ReNewSnow is in the final stages of assembling and testing the SnowPod in our lab in Chelmsford, MA. We have installed the microprocessor control boards, valves, and sensors, and are in the final stages of testing and calibrating the components. Once all components are tested, we will install the equipment in a protective case and ship it to Saddleback for field installation. We remain on schedule complete the installation by December 1.
Figure 1 shows our engineers testing the diverter valve, which will send water to the snow gun when the stream flow rate and atmospheric conditions are adequate for making snow.
Figure 2 shows the control unit, which allows us to monitor and operate SnowPod using a browser-based interface from anywhere with a web connection. The interface will display the stream flow rate, depth of water in the collection area, water temperature and pressure, and a video stream of the test site.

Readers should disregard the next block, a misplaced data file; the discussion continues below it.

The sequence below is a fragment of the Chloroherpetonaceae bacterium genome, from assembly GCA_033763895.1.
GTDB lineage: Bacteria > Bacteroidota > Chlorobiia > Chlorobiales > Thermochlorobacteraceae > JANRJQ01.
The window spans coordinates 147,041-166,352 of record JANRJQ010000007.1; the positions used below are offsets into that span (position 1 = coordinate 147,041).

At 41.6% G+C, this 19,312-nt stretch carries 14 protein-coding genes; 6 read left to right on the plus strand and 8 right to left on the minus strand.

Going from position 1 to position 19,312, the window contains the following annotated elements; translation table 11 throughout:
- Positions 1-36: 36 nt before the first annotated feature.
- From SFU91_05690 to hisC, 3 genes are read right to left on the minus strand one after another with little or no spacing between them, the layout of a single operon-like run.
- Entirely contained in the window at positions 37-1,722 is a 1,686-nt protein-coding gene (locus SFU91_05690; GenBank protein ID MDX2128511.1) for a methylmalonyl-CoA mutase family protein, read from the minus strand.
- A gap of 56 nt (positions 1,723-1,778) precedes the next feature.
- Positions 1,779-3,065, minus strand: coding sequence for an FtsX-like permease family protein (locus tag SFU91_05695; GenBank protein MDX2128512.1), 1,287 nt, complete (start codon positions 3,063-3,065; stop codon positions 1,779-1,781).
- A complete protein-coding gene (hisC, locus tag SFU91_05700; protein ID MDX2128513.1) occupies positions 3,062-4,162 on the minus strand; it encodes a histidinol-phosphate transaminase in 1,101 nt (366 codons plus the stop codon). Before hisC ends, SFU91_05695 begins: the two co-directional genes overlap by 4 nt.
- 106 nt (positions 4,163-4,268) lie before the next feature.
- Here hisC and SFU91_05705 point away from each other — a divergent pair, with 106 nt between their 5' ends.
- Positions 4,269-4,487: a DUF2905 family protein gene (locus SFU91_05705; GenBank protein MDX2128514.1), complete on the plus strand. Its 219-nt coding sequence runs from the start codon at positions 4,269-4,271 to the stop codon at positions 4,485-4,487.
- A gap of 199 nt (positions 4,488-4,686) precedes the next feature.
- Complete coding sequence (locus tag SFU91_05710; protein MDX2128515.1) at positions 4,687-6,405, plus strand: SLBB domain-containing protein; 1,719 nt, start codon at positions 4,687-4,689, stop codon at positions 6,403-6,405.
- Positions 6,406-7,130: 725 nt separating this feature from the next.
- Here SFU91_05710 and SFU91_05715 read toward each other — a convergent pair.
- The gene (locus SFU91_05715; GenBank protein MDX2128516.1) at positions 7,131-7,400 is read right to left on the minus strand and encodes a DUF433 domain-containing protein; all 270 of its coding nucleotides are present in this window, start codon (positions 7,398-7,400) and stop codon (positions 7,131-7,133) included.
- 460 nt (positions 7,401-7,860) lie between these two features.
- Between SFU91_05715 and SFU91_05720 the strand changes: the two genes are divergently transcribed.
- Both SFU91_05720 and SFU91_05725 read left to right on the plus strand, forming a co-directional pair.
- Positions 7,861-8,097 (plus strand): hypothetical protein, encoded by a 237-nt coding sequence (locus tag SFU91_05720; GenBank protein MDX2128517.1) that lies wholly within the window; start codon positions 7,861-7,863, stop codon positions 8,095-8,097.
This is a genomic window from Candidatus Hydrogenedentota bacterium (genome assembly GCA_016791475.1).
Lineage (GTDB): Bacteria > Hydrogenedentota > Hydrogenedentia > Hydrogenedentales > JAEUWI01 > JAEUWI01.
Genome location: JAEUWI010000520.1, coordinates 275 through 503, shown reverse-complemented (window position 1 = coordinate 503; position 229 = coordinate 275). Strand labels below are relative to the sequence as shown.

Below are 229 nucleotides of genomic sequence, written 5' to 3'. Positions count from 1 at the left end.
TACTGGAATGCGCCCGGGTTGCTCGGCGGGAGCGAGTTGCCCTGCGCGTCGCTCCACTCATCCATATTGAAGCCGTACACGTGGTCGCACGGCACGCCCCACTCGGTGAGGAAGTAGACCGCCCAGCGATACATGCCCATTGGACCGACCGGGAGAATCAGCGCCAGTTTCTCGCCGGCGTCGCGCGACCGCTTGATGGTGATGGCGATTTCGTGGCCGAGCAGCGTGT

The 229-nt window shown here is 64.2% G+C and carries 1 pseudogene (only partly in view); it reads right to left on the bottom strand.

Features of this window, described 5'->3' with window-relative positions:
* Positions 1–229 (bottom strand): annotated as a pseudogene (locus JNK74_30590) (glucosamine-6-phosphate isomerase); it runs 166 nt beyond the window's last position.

Figure 3 shows a computer receiving the raw data stream from the SnowPod.
In the field, the SnowPod will be attached to a weir, which Saddleback will install near the top of the stream shown in Figure 4. Our analysis suggests that during rain events, and in the cold days that follow, the flow rate in the stream will increase by more than 20-fold, providing enough water to supply as many as ten snow guns.
When the flow rate is sufficiently high and atmospheric conditions are adequate for making snow, we will actuate the diverter valve in the SnowPod and send the water through a 2” pipe run to a booster pump about 250 feet below. Figure 5 shows the pump we plan to use being assembled at HKD Snowmakers factor in Quebec City, Canada.
The pump will supply water to an HKD Volt snow gun, like the one shown in Figure 5. The box with the orange label holds the gun’s control unit, which enables it to operate automatically when conditions are appropriate for making snow.